On September 19, 2014, FDA announced potential changes to four rules that the agency proposed in 2013 to implement the Food Safety and Modernization Act (“FSMA”). FSMA was signed into law in January 2011 in response to many reported incidents of food-borne illness during the 2000s.
FSMA’s goal is to ensure that food in the United States is safe by shifting the focus of federal regulators from responding to contamination to preventing contamination from initially occurring. The law has given FDA new authority to regulate the way foods in the United States are grown, harvested, and processed. One means through which FDA exercises this authority is rulemaking.
The four rules for which FDA is proposing changes are:
- Produce Safety,
- Preventive Controls for Human Food,
- Preventive Controls for Animal Food, and
- Foreign Supplier Verification Programs
The potential changes to these four rules are intended to make the rules "more flexible, practical and targeted," and are based on thousands of comments from the general public, farmers, and other stakeholders submitted during the comment period. FDA currently plans to hold a public meeting regarding the revised proposals on November 13, 2014, and will issue its final rules in 2015.
Some of FDA’s proposed changes to the four rules include:
- More flexible criteria for determining the safety of agricultural water (e.g., the microbial standard for water) for certain uses, and a tiered approach to water testing.
- Removal of the nine-month proposed minimum time interval between the application of untreated biological soil amendments of animal origin (including raw manure) and crop harvesting.
- FDA will conduct research and risk assessment of the safe use of raw manure and will work with USDA to implement the changes to the rule.
- During the interim, farmers may continue to comply with USDA’s National Organic Program standards, which set a 120-day interval between the application of raw manure for crops in contact with soil and a 90 day interval for crops not in contact with soil.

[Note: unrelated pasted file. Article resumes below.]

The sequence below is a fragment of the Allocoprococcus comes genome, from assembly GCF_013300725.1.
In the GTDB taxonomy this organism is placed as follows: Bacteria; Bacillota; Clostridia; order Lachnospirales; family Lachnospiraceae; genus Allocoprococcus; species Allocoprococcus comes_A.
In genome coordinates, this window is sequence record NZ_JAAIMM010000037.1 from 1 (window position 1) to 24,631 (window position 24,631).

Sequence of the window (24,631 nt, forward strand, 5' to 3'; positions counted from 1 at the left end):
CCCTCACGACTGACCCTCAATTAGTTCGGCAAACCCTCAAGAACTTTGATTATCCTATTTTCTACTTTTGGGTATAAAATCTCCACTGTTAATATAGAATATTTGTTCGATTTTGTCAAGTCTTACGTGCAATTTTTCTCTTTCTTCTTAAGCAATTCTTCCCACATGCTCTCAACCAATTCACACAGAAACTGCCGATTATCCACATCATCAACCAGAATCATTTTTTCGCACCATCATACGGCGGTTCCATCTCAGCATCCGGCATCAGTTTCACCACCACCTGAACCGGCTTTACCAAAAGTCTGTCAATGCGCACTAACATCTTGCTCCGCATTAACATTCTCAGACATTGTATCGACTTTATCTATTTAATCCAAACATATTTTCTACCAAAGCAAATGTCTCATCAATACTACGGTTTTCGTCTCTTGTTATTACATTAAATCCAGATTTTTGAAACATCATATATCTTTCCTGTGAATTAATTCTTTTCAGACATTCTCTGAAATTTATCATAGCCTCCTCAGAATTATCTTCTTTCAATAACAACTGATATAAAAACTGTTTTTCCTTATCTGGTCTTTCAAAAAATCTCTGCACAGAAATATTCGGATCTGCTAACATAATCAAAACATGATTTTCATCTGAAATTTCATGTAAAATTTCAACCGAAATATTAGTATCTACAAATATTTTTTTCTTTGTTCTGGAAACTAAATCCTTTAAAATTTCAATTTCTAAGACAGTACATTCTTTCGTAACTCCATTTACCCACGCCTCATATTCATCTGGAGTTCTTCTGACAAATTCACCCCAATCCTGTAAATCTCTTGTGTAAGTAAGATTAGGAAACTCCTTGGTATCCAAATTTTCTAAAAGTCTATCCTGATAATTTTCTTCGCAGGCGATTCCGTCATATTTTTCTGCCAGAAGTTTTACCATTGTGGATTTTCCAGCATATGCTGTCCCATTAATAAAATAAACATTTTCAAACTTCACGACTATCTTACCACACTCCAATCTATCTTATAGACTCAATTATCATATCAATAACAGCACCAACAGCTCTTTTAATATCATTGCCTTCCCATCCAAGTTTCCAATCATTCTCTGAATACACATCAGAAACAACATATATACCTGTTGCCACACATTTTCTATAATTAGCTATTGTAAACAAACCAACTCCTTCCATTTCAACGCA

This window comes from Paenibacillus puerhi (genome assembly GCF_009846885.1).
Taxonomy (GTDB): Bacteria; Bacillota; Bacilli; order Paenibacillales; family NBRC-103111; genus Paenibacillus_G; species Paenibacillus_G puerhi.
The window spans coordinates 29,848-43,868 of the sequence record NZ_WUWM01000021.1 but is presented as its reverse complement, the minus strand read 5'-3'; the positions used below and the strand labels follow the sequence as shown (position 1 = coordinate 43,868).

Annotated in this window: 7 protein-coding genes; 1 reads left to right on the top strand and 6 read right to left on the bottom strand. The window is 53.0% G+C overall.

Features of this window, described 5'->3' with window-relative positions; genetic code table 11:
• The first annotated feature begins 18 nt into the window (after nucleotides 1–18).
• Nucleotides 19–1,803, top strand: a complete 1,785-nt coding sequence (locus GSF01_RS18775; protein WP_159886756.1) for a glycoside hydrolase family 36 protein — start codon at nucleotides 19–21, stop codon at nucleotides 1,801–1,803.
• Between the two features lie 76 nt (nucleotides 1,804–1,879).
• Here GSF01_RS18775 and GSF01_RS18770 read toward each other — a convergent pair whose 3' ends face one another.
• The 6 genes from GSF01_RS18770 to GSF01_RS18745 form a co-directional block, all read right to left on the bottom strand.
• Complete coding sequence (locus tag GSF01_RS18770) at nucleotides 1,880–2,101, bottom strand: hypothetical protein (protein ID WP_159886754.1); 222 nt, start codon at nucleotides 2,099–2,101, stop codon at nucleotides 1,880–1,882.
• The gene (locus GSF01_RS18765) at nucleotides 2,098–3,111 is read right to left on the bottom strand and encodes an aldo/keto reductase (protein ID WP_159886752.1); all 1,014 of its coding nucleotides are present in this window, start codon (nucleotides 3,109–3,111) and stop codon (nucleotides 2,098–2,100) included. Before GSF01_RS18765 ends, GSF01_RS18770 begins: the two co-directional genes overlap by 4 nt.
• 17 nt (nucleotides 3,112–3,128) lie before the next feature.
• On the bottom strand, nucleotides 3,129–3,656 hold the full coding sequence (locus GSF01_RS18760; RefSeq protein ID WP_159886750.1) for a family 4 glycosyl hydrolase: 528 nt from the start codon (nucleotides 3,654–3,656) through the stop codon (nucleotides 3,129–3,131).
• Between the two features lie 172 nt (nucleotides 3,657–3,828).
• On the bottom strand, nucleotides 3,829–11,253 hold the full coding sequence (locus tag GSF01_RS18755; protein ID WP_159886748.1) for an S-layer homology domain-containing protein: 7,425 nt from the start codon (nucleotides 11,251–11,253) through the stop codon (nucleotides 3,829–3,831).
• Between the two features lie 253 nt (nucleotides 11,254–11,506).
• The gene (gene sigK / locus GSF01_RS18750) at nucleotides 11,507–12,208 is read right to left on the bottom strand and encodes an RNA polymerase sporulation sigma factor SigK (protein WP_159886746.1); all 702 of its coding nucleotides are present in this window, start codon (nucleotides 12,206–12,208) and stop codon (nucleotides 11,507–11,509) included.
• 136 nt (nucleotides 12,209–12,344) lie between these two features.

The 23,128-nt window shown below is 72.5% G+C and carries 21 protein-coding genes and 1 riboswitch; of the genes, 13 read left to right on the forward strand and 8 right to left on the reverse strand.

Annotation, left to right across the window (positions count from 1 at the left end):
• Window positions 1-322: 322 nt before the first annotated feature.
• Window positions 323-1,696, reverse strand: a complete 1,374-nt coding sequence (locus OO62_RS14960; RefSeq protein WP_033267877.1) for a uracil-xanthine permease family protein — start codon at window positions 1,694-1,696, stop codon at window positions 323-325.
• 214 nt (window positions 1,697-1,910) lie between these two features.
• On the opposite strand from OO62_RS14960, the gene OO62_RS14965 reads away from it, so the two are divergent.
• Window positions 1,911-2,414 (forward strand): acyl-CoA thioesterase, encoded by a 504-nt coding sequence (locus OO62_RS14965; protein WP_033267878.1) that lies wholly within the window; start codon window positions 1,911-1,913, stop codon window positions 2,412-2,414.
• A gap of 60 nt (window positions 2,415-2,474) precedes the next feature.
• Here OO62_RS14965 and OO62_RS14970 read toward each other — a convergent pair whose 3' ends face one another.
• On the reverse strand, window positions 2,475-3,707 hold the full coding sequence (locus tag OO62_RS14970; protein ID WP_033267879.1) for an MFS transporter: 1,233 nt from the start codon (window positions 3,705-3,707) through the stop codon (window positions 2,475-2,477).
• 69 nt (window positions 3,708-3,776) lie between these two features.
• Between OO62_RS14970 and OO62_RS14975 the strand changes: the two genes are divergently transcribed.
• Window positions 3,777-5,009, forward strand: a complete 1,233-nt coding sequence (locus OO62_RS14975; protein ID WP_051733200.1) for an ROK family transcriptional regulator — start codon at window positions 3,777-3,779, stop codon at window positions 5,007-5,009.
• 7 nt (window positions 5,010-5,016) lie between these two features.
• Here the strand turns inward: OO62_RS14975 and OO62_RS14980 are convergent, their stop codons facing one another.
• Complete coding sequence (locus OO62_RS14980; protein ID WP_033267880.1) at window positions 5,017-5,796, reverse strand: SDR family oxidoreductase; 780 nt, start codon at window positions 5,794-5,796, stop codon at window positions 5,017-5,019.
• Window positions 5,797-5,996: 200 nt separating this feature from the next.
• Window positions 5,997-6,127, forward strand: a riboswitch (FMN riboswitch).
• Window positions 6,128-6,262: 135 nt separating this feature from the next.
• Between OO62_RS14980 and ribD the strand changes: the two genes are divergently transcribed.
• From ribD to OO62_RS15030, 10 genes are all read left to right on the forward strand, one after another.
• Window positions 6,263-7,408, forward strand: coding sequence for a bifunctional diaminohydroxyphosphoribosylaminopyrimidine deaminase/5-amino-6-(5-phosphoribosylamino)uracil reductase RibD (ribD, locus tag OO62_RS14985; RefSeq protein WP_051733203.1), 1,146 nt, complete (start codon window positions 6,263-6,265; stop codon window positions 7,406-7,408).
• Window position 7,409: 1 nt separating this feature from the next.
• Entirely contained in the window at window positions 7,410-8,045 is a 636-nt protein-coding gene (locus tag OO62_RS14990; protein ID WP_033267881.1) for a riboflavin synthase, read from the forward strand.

Preventive Controls for Human and Animal Foods:
- Implement requirements that human and animal food facilities, when appropriate, test products and the facilities’ environments.
- FDA is seeking comment regarding whether the preventive controls for human and animal foods should require facilities to conduct product testing and environmental monitoring.
- FDA is also seeking comment regarding what specific language to use in these rules.
- Explicitly define a "very small business" as "firms having less than $1 million in total annual sales of human food, adjusted for inflation."
Foreign Supplier Verification Program:
- Provide a more comprehensive analysis of potential risks associated with foods and foreign suppliers.
- Create more flexibility for importers in determining appropriate supplier verification measures based on their evaluation of the potential risks.
- Change definitions of “very small importer” and “very small foreign supplier” to make the proposed rule consistent with other proposed FSMA rules.
- Set general compliance date for 18 months after publication of the final rule, with some exceptions for the importation of food that is also subject to the preventive controls and produce safety rules.